The resistance of the two cultures - (commercial) mass media and (academic / public) science institutions - against the digital revolution was underestimated. At the outset of the project SPIEGEL TV as well as the BFI were still almost exclusively using analogue technologies, although plans for 'digitalisation' had been touted at both places. In addition, the production routines and the time regimes at organisations like SPTV and the WDR on one hand and at our scientific partner institutions on the other did not mesh too well: hectic last minute activities vs. carefully planned inputs coming too late, for example. What has been missing here - and seems to be typical for the European situation - was a common 'digital and multimedia culture' as one would find in the USA.

Project management and co-ordination, which in spite of the disruptions went rather smoothly, would have been aided by an interactive software program for cooperation. So we would recommend that ISPO should try to provide projects of this type (spanning different production cultures) with some sort of a co-operative software (like and even make the granting of funds dependent on the acceptance of such a system by all partners.

We also recommend to call for projects that develop common 'techno-cultural' ground, a common multimedia culture for institutions working with the Internet / digital multimedia on one hand and institutions of the traditional media (TV, book publishers etc.) on the other. Within our own project we came closest to this with our 'interfaces for television'.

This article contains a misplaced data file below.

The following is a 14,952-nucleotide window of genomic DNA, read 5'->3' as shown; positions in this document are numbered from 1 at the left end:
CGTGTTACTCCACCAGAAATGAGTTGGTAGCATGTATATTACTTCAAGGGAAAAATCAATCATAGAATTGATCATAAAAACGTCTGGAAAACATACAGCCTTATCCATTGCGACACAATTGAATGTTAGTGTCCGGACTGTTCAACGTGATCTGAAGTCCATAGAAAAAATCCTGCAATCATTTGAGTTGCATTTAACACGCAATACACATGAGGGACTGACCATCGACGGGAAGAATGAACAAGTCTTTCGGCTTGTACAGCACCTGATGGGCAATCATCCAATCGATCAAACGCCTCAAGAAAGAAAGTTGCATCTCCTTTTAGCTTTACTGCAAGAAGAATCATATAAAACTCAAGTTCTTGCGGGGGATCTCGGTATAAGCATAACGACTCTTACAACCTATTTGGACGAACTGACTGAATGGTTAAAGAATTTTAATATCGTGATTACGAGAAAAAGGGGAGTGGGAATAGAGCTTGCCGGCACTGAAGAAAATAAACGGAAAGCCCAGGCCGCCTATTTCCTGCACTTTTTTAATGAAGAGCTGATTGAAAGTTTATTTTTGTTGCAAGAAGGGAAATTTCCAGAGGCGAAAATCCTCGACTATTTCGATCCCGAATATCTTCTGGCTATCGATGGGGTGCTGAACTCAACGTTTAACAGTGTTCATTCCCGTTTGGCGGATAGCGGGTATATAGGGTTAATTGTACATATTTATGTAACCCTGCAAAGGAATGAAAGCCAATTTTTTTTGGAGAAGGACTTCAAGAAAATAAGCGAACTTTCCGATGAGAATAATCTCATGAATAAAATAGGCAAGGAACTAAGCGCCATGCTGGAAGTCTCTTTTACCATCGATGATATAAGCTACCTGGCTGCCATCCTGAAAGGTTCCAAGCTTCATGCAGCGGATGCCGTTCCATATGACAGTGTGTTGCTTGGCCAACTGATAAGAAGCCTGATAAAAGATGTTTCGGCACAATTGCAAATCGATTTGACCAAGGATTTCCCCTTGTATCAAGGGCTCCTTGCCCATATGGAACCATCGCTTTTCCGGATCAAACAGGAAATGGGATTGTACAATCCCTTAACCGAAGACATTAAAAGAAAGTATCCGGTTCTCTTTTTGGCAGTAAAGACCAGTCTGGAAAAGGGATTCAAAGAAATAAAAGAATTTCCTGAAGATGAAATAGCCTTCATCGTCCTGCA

Finally what we demonstrated is, that fairly elaborate multimedia products - be it videos or websites - can also be produced in a grass roots manner, as we have shown on a local level in Münster. Students, for example, have produced some remarkable Internet presentations within the project. And: with the help of a local open TV channel and the addition of a professional 'shell' it was possible, using amateur equipment, to produce campus TV programs of good quality that have been praised by the local scientific community. This kind of spreading a multimedia 'micro-culture' should be encouraged.



Feedback by target groups

There was intensive feedback coming from the students of our many mass seminars at the U of Münster. More than 200 students were included at one time or another in the activities of the project, as consumers of videos, as users of websites, as producers of websites and as producers of videos within the TV-Münster effort. Here, the project has left us with a bright and interested group, of which many are working their way into media professions. About 10 M.A. and Ph.D. theses are in the making.